A Pantheon Of Mothers

Written by Mommy Mailbox contributing author Mallory Hanna

thoughts on motherhood

After the birth of my second daughter I started a slow but earnest search for mothers. I wanted to read their accounts in literature, I wanted to see their perspiration in a painting, I wanted to study thick-legged women cradling their babies in statues of marble. I took 6 humanities classes in college and not once did I see some ancient homage to motherhood, or read an epic poem about the phases of childbirth. I was a young mother with two daughters and still felt like I was reeling from the whole undertaking. My identity had transformed and it felt revelatory, destined even, but my brain was fuzzy, my definitions now hazy, my heart, with all its stretching and scarring, was on fire. Where were the mothers describing this muddle of emotion and weight? So often I'd found repose in words and pictures and suddenly it felt as though an entire canon of mothers was missing.  

There's not much written about the tunnel vision of early motherhood, you won't find famous labor stories in the history books, mostly because those experiencing it have little capacity to think beyond their duties. The time I spent with mothers was always fleeting, filled with unfinished sentences, interrupted thoughts, the untimely cry of a toddler tripping on the stairs. But I clung to those moments like a gift, clung to other women's wisdom and experience to help define my own. I saw women translated somehow. I had been surrounded by them my entire life and never knew the depths of their existence. Years earlier I was speechless the night my boss miscarried; six months pregnant and then nothing but an ache in her belly. I see her ashen-face and swollen eyes and me in her path with no words, trying to conjure the smallest understanding of her loss.  I watched a teenager hand her baby over for adoption, she sobbed against the shirt of her mother, her hands squeezing the fabric into worn, wet, wrinkles. I thought of my neighbors still changing diapers in their seventies, carrying their daughter like a baby from her wheelchair to bed, singing Blue Moon in her ear and kissing her cheeks.  Acquaintances became heroes, aunts became saints. I forgave my mother everything. I started seeing mothers everywhere. I saw them crying in the hallway after sending their last child to Kindergarten. I saw them humiliated in the grocery store. And when my daughter threw up all over me in a waiting room, they were there handing me wipes. I have seen great courage in checkout lines, on airplanes, in public swimming pools, at birthday parties. I've seen women lose themselves only to rise again new beings with unparalleled resilience and generous hearts. I've seen women boldly  declare β€œmother” before profession and nationality.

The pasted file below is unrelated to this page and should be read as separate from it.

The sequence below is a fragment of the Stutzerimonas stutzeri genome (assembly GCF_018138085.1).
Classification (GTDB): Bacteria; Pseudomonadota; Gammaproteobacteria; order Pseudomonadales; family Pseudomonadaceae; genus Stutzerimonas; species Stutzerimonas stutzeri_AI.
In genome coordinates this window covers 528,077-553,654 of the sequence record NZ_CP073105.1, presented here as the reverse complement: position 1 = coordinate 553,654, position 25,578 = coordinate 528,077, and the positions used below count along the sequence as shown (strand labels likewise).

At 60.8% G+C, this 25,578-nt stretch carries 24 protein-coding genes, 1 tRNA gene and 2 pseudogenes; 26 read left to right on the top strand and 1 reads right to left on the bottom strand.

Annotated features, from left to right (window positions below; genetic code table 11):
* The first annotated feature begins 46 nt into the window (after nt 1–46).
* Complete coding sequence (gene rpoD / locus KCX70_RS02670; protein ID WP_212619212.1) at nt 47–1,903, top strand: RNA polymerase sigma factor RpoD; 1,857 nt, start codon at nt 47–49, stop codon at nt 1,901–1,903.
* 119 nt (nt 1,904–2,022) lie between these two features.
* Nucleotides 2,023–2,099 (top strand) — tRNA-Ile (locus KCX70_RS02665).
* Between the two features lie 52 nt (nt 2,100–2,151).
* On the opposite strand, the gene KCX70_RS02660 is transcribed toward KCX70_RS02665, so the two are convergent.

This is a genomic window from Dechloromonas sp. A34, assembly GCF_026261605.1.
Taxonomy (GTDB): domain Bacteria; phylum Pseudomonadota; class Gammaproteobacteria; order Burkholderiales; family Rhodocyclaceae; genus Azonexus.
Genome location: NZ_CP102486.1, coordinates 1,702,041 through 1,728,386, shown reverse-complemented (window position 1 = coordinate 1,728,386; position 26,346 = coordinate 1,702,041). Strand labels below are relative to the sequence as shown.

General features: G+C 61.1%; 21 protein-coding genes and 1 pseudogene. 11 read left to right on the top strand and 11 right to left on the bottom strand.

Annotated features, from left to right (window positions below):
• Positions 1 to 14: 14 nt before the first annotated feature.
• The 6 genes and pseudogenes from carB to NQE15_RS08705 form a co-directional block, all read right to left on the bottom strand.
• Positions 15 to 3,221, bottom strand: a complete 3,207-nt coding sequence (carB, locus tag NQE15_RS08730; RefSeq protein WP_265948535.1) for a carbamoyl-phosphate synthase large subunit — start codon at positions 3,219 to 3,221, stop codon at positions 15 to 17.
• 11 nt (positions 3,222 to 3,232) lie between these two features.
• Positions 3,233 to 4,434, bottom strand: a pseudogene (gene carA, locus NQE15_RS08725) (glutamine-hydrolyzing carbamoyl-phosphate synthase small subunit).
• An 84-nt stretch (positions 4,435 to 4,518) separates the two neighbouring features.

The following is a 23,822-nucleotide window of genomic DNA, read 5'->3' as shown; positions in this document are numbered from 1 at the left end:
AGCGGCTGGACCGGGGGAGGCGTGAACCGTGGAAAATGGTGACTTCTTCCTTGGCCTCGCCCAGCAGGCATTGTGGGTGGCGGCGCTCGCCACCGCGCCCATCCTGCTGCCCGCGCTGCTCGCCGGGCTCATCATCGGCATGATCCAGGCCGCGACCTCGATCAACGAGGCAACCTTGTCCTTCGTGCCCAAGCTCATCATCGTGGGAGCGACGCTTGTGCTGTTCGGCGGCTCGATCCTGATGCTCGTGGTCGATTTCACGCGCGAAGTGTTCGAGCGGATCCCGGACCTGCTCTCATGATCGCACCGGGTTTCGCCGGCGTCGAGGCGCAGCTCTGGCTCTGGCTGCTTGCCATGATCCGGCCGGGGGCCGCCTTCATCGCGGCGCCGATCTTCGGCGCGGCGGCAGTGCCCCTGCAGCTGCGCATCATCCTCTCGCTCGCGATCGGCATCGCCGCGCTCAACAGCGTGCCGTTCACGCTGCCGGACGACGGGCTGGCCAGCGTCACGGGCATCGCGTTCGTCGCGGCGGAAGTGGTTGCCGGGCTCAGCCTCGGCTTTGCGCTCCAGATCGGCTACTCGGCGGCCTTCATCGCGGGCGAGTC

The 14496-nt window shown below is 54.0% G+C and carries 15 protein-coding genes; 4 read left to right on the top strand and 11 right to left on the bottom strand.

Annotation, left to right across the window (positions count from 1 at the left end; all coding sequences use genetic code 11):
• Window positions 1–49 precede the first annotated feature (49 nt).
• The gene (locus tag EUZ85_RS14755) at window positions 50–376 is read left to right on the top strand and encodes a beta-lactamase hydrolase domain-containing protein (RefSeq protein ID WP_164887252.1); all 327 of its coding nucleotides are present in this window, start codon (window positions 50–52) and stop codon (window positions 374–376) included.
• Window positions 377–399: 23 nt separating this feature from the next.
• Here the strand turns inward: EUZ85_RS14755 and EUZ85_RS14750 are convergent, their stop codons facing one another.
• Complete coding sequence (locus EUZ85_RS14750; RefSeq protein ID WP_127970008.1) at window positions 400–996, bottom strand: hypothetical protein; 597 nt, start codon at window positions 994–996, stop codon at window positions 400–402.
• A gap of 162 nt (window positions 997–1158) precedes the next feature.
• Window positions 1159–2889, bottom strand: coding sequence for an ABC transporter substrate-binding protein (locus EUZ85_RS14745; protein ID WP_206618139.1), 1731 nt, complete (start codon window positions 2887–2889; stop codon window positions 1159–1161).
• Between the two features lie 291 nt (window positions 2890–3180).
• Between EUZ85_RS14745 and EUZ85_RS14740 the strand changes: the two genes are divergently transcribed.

These became my stories, my statues, my epic poems, written in the faces of women and mothers, and grandmothers, aunts, and sisters, with goldfish flooding their purses and spit up on their blouses; the first to offer a diaper, a blanket, the extra peanut butter sandwich they packed just in case someone forgot.